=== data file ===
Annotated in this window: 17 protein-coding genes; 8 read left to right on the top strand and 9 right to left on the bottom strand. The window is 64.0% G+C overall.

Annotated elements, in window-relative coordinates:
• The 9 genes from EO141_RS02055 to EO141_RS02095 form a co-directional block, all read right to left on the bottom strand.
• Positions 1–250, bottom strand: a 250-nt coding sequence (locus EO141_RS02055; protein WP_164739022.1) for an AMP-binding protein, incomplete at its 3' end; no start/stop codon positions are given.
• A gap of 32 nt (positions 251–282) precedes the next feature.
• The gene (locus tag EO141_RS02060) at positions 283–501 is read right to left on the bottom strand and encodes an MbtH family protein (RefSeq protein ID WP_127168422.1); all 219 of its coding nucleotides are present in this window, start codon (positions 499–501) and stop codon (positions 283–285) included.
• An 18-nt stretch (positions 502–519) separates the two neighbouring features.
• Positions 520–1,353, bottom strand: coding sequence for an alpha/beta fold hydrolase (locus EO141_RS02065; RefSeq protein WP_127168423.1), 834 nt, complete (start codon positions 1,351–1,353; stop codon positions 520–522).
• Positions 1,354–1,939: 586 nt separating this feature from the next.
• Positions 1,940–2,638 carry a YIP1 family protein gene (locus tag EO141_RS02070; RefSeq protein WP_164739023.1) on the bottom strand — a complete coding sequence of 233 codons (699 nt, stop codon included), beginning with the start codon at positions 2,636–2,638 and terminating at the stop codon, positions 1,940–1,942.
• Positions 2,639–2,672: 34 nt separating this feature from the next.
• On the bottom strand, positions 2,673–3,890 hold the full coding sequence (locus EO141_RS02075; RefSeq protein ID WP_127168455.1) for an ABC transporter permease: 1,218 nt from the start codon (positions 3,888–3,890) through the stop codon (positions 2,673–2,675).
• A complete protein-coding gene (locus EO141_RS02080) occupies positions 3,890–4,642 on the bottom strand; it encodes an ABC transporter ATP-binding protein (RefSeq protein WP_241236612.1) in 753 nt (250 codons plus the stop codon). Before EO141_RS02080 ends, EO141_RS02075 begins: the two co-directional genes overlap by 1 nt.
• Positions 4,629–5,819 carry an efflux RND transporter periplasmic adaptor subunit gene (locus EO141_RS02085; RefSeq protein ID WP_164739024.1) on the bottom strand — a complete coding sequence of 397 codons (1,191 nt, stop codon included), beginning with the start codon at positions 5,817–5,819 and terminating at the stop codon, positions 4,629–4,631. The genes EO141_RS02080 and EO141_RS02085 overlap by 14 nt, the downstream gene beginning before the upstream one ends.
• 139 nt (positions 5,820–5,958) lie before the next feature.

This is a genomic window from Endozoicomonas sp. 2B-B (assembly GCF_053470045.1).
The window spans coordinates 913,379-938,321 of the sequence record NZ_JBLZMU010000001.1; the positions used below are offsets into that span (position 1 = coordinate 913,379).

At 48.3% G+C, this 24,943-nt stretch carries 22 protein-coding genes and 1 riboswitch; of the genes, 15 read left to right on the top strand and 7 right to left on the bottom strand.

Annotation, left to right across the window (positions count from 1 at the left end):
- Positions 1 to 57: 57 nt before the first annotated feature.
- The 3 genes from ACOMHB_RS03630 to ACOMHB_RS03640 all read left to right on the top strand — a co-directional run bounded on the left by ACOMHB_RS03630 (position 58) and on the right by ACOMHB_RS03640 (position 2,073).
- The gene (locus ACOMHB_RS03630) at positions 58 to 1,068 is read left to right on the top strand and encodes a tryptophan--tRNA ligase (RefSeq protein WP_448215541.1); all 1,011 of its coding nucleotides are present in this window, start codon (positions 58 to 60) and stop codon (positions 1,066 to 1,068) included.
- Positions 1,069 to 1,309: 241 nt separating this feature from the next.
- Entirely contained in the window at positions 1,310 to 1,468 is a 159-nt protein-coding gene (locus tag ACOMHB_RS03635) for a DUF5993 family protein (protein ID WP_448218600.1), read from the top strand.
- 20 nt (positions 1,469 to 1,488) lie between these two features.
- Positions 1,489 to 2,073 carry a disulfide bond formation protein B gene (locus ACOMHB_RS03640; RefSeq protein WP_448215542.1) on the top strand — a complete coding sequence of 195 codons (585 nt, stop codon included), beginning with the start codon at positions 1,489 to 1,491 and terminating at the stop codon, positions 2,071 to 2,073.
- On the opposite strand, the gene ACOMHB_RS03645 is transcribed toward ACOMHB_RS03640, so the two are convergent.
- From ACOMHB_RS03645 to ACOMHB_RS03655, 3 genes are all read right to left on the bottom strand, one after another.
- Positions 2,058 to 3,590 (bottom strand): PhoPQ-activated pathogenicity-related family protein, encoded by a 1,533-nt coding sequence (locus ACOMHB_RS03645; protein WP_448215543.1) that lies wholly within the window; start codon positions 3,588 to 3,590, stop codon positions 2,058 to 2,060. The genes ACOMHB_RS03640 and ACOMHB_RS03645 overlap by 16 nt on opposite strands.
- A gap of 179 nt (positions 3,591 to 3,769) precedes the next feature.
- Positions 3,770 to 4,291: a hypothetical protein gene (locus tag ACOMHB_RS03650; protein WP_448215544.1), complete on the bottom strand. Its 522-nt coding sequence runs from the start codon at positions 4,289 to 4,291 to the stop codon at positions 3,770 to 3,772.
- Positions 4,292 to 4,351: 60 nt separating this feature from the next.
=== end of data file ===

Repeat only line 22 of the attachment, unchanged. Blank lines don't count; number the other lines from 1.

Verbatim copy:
- The gene (locus ACOMHB_RS03630) at positions 58 to 1,068 is read left to right on the top strand and encodes a tryptophan--tRNA ligase (RefSeq protein WP_448215541.1); all 1,011 of its coding nucleotides are present in this window, start codon (positions 58 to 60) and stop codon (positions 1,066 to 1,068) included.